The Note

America Votes holds its "Election Action Day" tomorrow in battleground states.

The politics of national security: the prison controversy:

The New York Times' Bumiller and Schmitt tell readers "Washington was rampant with speculation over whether Mr. Rumsfeld, who was described by aides and friends as embarrassed and angry, would survive." More: "advisers said that Mr. Bush's dressing-down of Mr. Rumsfeld on Wednesday was not merely public relations. The president was uniformly described as furious at his defense secretary, even as his motive for authorizing his staff to leak the scolding to reporters was intensely debated." LINK

After his "Good Morning America" appearance today, ABC News' Kate Snow asked Sen. John Warner (R-Va.), the chairman of the Senate Armed Services Committee, about his colleagues urging Rumsfeld to "take the fall."

"There are great temptations when as we say here in Capitol Hill there is blood in the water and to blanket everybody. I take the very heavy responsibility I have, with a sense of calmness and fairness, and firmness as I'll conduct this hearing, give the Secretary a chance."

Warner also told Snow that he didn't know there were pictures of the alleged abuse at Abu Ghraib prison until last Wednesday, and saw them for the first time on CBS News' "60 Minutes" last week. He also said that the Taguba report "finally reached us here a few days ago."

He went on to say that today's hearing may be the first, but "there will be others."

Warner's GOP colleagues on the committee, Sens. McCain, Inhofe, Roberts, Allard, Sessions, Collins, Ensign, Talent, Chambliss, Graham, Dole, and Cornyn, will be watched closely during their turns in the questioning today.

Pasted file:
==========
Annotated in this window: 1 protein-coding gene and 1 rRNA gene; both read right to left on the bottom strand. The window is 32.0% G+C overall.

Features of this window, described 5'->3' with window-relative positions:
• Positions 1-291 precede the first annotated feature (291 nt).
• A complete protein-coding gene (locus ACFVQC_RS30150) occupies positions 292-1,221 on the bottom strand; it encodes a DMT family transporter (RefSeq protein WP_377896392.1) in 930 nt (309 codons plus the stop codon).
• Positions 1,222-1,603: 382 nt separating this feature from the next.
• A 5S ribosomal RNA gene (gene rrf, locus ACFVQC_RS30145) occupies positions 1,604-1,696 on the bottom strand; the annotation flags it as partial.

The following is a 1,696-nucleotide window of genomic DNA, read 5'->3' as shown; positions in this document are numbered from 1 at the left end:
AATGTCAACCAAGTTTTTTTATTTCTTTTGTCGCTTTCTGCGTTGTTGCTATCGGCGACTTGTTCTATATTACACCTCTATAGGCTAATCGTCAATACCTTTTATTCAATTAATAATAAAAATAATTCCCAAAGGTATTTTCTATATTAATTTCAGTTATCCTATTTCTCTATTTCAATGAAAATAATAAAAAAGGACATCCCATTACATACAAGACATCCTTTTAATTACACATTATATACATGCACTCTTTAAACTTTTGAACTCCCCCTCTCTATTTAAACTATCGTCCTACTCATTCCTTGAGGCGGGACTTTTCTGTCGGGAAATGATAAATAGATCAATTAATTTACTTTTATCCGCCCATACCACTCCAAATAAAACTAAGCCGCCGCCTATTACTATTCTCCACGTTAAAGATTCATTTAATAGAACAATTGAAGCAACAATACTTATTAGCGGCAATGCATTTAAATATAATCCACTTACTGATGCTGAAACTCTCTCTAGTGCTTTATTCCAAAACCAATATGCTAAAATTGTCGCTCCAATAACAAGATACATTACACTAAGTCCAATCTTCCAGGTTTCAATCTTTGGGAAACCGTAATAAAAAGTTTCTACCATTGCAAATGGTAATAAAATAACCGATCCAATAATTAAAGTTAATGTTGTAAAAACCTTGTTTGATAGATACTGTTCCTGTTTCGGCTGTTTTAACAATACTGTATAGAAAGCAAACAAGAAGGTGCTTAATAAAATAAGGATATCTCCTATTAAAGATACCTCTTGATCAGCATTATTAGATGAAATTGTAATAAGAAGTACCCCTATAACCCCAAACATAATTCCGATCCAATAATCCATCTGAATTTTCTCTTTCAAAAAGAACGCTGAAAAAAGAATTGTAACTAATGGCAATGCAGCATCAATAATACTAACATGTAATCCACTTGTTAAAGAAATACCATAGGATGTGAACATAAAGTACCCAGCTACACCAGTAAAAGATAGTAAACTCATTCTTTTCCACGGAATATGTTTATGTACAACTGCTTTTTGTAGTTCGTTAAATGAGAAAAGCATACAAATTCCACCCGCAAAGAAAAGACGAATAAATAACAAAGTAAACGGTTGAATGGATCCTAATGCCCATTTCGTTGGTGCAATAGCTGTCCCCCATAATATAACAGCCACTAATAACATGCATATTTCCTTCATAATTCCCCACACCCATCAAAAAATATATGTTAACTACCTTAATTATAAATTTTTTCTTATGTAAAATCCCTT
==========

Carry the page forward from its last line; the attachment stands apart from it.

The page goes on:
The Washington Post's Bradley Graham and David Von Drehle focus on the demands for Defense Secretary Donald Rumsfeld to resign, and the divides within the Bush Administration that have gone public. LINK

"Behind the scenes, the White House was taking no action to build support for Rumsfeld in Congress -- because the administration does not think he is in genuine danger, one senior official said. This wait-and-see approach allowed Bush's aides to watch as events unfold. Some Bush advisers weighed the pros and cons of replacing the civilian architect of the wars in Iraq and Afghanistan."

The Chicago Tribune's Jeff Zeleny looks at the calls for Rumsfeld's resignation and the President's support for the Secretary of Defense. LINK

The Economist's latest cover calls for Rumsfeld's resignation. "Responsibility for what has occurred needs to be taken -- and to be seen to be taken -- at the highest level too. It is plain what that means." (You'll remember that back in February, the magazine ran a cover on "Why War Would Be Justified.")

The Defense Secretary's staff is described "as in 'full crisis mode' as it helped prepare testimony for the Defense secretary to deliver to the Senate and House Armed Services committees," reports the Washington Times' Scarborough in a piece full of hand-wringing about the Pentagon and its practices and plans. LINK

E.J. Dionne writes that getting rid of Rumsfeld and Gen. Myers isn't enough to fix what's wrong with the system -- the buck stops higher. LINK

The New York Times' Sheryl Gay Stolberg examines the "partisan finger-pointing" in Congress, spurred by the Iraqi prisoner abuse scandal. LINK

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